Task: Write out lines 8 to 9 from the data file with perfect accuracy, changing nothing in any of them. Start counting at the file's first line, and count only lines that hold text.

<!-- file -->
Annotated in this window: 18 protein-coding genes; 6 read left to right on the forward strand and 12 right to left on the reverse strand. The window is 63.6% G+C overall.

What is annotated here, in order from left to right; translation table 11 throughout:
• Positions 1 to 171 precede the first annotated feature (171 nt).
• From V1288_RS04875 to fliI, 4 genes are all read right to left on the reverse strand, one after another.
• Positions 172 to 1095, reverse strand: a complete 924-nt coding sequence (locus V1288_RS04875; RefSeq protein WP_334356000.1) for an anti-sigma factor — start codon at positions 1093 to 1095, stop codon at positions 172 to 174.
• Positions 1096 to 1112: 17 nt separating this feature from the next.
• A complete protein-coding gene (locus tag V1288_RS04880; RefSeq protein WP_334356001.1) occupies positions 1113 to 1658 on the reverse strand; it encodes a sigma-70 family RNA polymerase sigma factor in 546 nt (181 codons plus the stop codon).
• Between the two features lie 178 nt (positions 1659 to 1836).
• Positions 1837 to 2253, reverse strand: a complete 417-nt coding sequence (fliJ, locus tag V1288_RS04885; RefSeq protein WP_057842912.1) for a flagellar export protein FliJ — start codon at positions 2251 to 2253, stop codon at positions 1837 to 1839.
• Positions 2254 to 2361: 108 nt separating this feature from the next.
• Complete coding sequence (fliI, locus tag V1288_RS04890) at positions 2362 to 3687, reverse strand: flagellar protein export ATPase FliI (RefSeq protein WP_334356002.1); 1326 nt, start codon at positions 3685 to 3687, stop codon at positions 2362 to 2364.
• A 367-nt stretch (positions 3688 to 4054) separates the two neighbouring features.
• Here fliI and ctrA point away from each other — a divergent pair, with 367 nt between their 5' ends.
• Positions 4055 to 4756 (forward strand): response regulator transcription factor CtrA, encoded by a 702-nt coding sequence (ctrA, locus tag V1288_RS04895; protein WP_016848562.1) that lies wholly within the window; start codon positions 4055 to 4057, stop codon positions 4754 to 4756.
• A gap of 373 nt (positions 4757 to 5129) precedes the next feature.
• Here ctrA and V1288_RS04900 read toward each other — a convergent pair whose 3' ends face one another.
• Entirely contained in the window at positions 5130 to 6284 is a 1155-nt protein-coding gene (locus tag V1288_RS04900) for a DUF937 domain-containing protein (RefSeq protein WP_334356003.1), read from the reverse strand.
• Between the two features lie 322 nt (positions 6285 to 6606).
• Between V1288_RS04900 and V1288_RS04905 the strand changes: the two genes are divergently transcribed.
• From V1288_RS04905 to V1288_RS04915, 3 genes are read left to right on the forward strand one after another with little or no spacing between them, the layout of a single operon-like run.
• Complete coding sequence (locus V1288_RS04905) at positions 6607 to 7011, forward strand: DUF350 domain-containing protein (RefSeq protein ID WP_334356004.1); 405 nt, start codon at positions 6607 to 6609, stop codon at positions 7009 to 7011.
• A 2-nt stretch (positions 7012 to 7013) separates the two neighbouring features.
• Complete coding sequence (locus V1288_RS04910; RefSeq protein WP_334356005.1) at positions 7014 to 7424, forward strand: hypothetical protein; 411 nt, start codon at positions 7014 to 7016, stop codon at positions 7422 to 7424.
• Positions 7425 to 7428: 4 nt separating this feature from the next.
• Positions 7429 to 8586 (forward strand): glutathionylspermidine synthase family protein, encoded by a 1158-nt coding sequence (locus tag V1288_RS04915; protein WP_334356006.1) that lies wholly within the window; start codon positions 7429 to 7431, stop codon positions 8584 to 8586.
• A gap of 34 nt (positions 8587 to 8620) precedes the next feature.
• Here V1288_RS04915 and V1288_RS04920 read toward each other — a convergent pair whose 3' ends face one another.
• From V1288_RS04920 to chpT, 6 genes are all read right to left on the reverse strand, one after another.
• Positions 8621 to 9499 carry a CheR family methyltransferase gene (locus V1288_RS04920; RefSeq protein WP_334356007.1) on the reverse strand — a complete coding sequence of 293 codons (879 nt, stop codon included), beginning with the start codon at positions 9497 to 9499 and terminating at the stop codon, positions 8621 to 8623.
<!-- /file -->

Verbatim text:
• Between the two features lie 178 nt (positions 1659 to 1836).
• Positions 1837 to 2253, reverse strand: a complete 417-nt coding sequence (fliJ, locus tag V1288_RS04885; RefSeq protein WP_057842912.1) for a flagellar export protein FliJ — start codon at positions 2251 to 2253, stop codon at positions 1837 to 1839.